This man knew your children were part of the package at the outset, and can't pretend they don't exist just because he would rather have you to himself. He needs to accept how important they are to you, and not make you feel guilty for wanting to spend time with them, or indeed speaking with them on the telephone. You should never be put in a position where you feel you have to choose between your partner and your children.

Your boyfriend is clearly showing signs of jealousy. The trigger for this may well be that he is resentful as he has no children of his own, or alternatively there may be other factors contributing to his irrational behaviour. I suggest you open up to him about your concerns, as this may prompt him to share his feelings with you. Listen to what he has to say, but make it clear that his attitude towards your daughters is having an adverse effect on you, which if left unresolved could spoil your relationship, and may ultimately destroy it.

Instead of you visiting your daughters alone, invite them over to yours for dinner. Tell your partner it would mean so much to you if he could make an effort with them, even initially just for the one evening. Include him in the hospitality. Perhaps he could organise some games to help make him feel part of the family. You never know, if he allows himself to get to know your girls, he may actually enjoy their company, and even better, begin to bond with them.

Specsavers Silent Night

Posted by Young Ladies About Town
Young Ladies About Town
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on Thursday, 12 November 2015
specsavers-176One in six people under the age of 65 in the UK currently suffer from some sort of hearing loss. I have two grandparents who wear hearing aids, and despite understanding the obvious that they struggle with hearing; I had no understanding of how they feel and how they may struggle at a family meal such as Christmas dinner.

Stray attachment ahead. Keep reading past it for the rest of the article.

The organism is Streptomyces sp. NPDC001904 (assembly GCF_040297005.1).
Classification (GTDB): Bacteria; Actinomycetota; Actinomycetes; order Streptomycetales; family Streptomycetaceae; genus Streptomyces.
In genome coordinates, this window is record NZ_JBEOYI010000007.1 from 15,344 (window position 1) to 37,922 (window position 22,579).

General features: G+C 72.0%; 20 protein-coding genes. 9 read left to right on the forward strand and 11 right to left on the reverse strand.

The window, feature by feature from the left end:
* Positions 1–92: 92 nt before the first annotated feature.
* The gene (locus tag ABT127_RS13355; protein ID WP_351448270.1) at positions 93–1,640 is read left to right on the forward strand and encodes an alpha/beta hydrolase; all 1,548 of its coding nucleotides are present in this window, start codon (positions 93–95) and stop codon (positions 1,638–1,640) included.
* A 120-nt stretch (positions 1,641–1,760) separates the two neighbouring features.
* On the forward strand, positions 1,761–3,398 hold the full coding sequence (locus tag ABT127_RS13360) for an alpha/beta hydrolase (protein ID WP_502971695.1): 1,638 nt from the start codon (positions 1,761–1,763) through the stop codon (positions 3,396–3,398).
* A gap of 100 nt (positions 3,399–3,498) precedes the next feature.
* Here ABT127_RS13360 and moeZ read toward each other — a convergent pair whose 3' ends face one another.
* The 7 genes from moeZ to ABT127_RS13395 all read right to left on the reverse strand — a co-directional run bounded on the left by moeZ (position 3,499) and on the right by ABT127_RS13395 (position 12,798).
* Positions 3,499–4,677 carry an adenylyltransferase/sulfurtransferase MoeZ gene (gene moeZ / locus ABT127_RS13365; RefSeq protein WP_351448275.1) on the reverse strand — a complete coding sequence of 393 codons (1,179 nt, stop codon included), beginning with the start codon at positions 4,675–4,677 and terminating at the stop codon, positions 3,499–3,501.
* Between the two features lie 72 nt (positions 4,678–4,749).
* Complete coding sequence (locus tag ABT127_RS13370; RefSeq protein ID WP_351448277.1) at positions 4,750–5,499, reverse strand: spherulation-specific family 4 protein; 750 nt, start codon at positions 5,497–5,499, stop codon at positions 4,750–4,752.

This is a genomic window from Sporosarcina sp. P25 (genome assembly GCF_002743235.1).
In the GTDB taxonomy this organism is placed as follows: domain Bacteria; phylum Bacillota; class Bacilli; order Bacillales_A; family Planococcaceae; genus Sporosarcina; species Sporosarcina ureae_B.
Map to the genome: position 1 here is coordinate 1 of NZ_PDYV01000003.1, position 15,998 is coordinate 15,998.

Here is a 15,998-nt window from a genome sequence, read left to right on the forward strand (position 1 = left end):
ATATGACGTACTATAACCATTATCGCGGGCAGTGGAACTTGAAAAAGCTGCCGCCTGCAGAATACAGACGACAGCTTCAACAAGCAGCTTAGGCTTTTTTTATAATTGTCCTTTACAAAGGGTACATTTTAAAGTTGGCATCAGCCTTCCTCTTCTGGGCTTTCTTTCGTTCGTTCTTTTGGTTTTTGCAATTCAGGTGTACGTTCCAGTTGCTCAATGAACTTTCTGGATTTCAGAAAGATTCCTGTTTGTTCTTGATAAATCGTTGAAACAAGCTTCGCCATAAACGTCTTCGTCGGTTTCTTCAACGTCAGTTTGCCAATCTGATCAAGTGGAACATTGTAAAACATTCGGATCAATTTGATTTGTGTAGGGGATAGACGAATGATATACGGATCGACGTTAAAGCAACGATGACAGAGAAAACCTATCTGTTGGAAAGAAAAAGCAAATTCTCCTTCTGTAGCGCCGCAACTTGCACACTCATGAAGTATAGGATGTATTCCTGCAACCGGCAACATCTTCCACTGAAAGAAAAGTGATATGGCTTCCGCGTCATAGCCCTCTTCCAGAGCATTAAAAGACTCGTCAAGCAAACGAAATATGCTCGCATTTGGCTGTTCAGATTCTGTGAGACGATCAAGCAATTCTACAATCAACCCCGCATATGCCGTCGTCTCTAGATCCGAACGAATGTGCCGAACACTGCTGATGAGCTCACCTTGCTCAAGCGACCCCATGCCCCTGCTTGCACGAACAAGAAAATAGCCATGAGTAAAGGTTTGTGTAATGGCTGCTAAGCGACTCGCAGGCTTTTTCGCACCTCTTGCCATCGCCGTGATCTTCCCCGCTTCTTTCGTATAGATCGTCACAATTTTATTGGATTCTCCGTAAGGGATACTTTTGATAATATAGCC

In a bid to help people understand I went to the Specsavers Silent Night event, which would entail enjoying a Christmas meal whilst having my ears blocked so 70% of hearing would be lost.

Once I'd had the putty like filler injected into my ears I took a seat around the table to have breakfast and chat which sounds simple, but had now been made a whole lot harder.

When talking to people I had to make sure I was looking directly at them, relying much more than I usually would on facial indicators and lip movements during a conversation.

I also found that eating and talking to someone was near impossible; when eating, the sound of chewing would drown out everything around me. I found this meant it took me much longer to eat a meal, having to constantly stop eating so I could partake in conversation.

I also found it very difficult to chat to more than one person at a time, unable to look at different people's faces at the same time making it hard to get into group conversations.

Nick Taylor, Head of Professional Advancement at Specsavers Hearing Centres, was in attendance at the breakfast and explained some of the knock on effects of hearing loss (that is left untreated) with depression, loneliness, diabetes and weight gain being just a few.


Once your hearing starts to deteriorate, there is nothing that can be done to bring it back 100%, but a simple hearing test and an aid can bring back up to 95% of hearing, vastly improving a person's life.

Having experienced 70% hearing loss and struggling to get through a meal without worrying I was speaking too loudly, not being able to communicate fully, and even not wanting to really eat as it disturbed my hearing, I now more than ever see the importance of hearing tests.

For more information on hearing loss and to book a free hearing test visit
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My boyfriend constantly puts me down

Posted by Patricia_Marie
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on Friday, 06 November 2015
Dear Patricia Marie,
My boyfriend constantly puts me down, particularly when we are out with friends, and it is really starting to cause a problem. He says it is just his sarcastic sense of humour, and all his past girlfriends have found it amusing, but I am starting to lose my confidence when I am with him.